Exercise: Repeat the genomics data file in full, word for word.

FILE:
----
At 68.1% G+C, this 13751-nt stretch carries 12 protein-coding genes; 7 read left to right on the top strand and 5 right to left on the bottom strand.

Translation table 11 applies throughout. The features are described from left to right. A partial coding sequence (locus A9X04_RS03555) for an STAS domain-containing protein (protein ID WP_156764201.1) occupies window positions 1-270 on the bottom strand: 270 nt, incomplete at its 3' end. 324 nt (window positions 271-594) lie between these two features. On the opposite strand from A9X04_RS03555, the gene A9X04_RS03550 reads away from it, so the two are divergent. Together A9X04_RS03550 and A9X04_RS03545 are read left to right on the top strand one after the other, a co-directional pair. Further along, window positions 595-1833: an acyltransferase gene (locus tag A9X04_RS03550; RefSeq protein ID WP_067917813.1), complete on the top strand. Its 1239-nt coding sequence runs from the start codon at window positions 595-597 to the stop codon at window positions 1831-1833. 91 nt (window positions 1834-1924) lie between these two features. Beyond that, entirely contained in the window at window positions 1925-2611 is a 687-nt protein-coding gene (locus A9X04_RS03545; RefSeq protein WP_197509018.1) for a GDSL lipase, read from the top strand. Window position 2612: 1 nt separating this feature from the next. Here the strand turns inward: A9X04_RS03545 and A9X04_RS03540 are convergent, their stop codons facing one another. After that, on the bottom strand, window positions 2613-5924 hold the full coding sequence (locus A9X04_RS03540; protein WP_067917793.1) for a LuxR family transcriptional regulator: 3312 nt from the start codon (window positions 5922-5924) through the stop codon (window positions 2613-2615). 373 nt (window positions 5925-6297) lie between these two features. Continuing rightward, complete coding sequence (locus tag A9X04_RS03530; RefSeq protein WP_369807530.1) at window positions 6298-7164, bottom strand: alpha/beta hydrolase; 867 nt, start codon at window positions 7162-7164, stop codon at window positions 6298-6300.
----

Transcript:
At 68.1% G+C, this 13751-nt stretch carries 12 protein-coding genes; 7 read left to right on the top strand and 5 right to left on the bottom strand.

Translation table 11 applies throughout. The features are described from left to right. A partial coding sequence (locus A9X04_RS03555) for an STAS domain-containing protein (protein ID WP_156764201.1) occupies window positions 1-270 on the bottom strand: 270 nt, incomplete at its 3' end. 324 nt (window positions 271-594) lie between these two features. On the opposite strand from A9X04_RS03555, the gene A9X04_RS03550 reads away from it, so the two are divergent. Together A9X04_RS03550 and A9X04_RS03545 are read left to right on the top strand one after the other, a co-directional pair. Further along, window positions 595-1833: an acyltransferase gene (locus tag A9X04_RS03550; RefSeq protein ID WP_067917813.1), complete on the top strand. Its 1239-nt coding sequence runs from the start codon at window positions 595-597 to the stop codon at window positions 1831-1833. 91 nt (window positions 1834-1924) lie between these two features. Beyond that, entirely contained in the window at window positions 1925-2611 is a 687-nt protein-coding gene (locus A9X04_RS03545; RefSeq protein WP_197509018.1) for a GDSL lipase, read from the top strand. Window position 2612: 1 nt separating this feature from the next. Here the strand turns inward: A9X04_RS03545 and A9X04_RS03540 are convergent, their stop codons facing one another. After that, on the bottom strand, window positions 2613-5924 hold the full coding sequence (locus A9X04_RS03540; protein WP_067917793.1) for a LuxR family transcriptional regulator: 3312 nt from the start codon (window positions 5922-5924) through the stop codon (window positions 2613-2615). 373 nt (window positions 5925-6297) lie between these two features. Continuing rightward, complete coding sequence (locus tag A9X04_RS03530; RefSeq protein WP_369807530.1) at window positions 6298-7164, bottom strand: alpha/beta hydrolase; 867 nt, start codon at window positions 7162-7164, stop codon at window positions 6298-6300.